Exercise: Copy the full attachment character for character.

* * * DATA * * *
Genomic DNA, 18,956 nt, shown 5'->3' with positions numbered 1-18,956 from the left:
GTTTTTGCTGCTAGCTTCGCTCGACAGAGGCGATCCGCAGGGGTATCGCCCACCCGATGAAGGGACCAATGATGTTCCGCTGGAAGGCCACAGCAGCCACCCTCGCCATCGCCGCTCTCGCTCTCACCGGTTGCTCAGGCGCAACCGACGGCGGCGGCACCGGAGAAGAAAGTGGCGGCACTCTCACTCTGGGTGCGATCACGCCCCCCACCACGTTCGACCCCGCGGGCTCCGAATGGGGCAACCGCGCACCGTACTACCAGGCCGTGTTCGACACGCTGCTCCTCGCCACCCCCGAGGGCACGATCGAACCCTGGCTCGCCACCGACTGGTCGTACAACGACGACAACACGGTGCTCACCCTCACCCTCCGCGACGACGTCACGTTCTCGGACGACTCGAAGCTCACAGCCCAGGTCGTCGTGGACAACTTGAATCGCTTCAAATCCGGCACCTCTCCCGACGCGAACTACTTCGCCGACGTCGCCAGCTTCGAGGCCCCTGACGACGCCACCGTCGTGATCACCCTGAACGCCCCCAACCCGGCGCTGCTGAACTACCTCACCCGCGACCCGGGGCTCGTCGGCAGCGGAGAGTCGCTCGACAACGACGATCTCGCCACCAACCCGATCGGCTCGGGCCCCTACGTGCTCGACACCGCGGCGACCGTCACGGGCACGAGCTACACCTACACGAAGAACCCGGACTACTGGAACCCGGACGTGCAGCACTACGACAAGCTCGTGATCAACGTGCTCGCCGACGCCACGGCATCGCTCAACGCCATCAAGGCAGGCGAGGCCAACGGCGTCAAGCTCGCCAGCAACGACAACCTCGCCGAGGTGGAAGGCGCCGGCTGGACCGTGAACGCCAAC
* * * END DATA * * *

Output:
Genomic DNA, 18,956 nt, shown 5'->3' with positions numbered 1-18,956 from the left:
GTTTTTGCTGCTAGCTTCGCTCGACAGAGGCGATCCGCAGGGGTATCGCCCACCCGATGAAGGGACCAATGATGTTCCGCTGGAAGGCCACAGCAGCCACCCTCGCCATCGCCGCTCTCGCTCTCACCGGTTGCTCAGGCGCAACCGACGGCGGCGGCACCGGAGAAGAAAGTGGCGGCACTCTCACTCTGGGTGCGATCACGCCCCCCACCACGTTCGACCCCGCGGGCTCCGAATGGGGCAACCGCGCACCGTACTACCAGGCCGTGTTCGACACGCTGCTCCTCGCCACCCCCGAGGGCACGATCGAACCCTGGCTCGCCACCGACTGGTCGTACAACGACGACAACACGGTGCTCACCCTCACCCTCCGCGACGACGTCACGTTCTCGGACGACTCGAAGCTCACAGCCCAGGTCGTCGTGGACAACTTGAATCGCTTCAAATCCGGCACCTCTCCCGACGCGAACTACTTCGCCGACGTCGCCAGCTTCGAGGCCCCTGACGACGCCACCGTCGTGATCACCCTGAACGCCCCCAACCCGGCGCTGCTGAACTACCTCACCCGCGACCCGGGGCTCGTCGGCAGCGGAGAGTCGCTCGACAACGACGATCTCGCCACCAACCCGATCGGCTCGGGCCCCTACGTGCTCGACACCGCGGCGACCGTCACGGGCACGAGCTACACCTACACGAAGAACCCGGACTACTGGAACCCGGACGTGCAGCACTACGACAAGCTCGTGATCAACGTGCTCGCCGACGCCACGGCATCGCTCAACGCCATCAAGGCAGGCGAGGCCAACGGCGTCAAGCTCGCCAGCAACGACAACCTCGCCGAGGTGGAAGGCGCCGGCTGGACCGTGAACGCCAAC